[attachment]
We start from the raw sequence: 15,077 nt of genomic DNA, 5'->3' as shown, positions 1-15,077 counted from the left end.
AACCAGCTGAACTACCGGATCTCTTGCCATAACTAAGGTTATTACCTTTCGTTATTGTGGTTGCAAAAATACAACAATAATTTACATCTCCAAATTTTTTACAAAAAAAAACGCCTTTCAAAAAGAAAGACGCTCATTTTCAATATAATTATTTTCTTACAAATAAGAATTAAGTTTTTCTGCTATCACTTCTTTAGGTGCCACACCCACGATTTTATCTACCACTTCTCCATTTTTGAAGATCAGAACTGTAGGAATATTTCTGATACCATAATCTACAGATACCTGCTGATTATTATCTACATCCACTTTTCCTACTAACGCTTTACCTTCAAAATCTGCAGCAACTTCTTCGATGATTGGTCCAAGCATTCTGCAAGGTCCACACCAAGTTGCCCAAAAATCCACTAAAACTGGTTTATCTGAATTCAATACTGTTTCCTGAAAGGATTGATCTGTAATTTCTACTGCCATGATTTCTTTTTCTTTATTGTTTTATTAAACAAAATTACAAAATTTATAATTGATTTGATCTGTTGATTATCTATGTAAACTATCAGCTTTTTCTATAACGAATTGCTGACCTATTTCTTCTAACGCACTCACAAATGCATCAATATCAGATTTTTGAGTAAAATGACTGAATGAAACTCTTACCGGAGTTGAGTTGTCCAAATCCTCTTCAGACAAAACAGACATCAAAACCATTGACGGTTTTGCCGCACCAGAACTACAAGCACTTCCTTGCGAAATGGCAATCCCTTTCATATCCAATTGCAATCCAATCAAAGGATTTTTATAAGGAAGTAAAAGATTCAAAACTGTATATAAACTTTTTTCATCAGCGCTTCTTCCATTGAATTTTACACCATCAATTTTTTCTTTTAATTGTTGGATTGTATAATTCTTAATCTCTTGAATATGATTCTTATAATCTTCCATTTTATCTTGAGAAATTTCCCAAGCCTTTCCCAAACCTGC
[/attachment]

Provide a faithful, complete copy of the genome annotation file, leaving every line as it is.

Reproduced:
We start from the raw sequence: 15,077 nt of genomic DNA, 5'->3' as shown, positions 1-15,077 counted from the left end.
AACCAGCTGAACTACCGGATCTCTTGCCATAACTAAGGTTATTACCTTTCGTTATTGTGGTTGCAAAAATACAACAATAATTTACATCTCCAAATTTTTTACAAAAAAAAACGCCTTTCAAAAAGAAAGACGCTCATTTTCAATATAATTATTTTCTTACAAATAAGAATTAAGTTTTTCTGCTATCACTTCTTTAGGTGCCACACCCACGATTTTATCTACCACTTCTCCATTTTTGAAGATCAGAACTGTAGGAATATTTCTGATACCATAATCTACAGATACCTGCTGATTATTATCTACATCCACTTTTCCTACTAACGCTTTACCTTCAAAATCTGCAGCAACTTCTTCGATGATTGGTCCAAGCATTCTGCAAGGTCCACACCAAGTTGCCCAAAAATCCACTAAAACTGGTTTATCTGAATTCAATACTGTTTCCTGAAAGGATTGATCTGTAATTTCTACTGCCATGATTTCTTTTTCTTTATTGTTTTATTAAACAAAATTACAAAATTTATAATTGATTTGATCTGTTGATTATCTATGTAAACTATCAGCTTTTTCTATAACGAATTGCTGACCTATTTCTTCTAACGCACTCACAAATGCATCAATATCAGATTTTTGAGTAAAATGACTGAATGAAACTCTTACCGGAGTTGAGTTGTCCAAATCCTCTTCAGACAAAACAGACATCAAAACCATTGACGGTTTTGCCGCACCAGAACTACAAGCACTTCCTTGCGAAATGGCAATCCCTTTCATATCCAATTGCAATCCAATCAAAGGATTTTTATAAGGAAGTAAAAGATTCAAAACTGTATATAAACTTTTTTCATCAGCGCTTCTTCCATTGAATTTTACACCATCAATTTTTTCTTTTAATTGTTGGATTGTATAATTCTTAATCTCTTGAATATGATTCTTATAATCTTCCATTTTATCTTGAGAAATTTCCCAAGCCTTTCCCAAACCTGC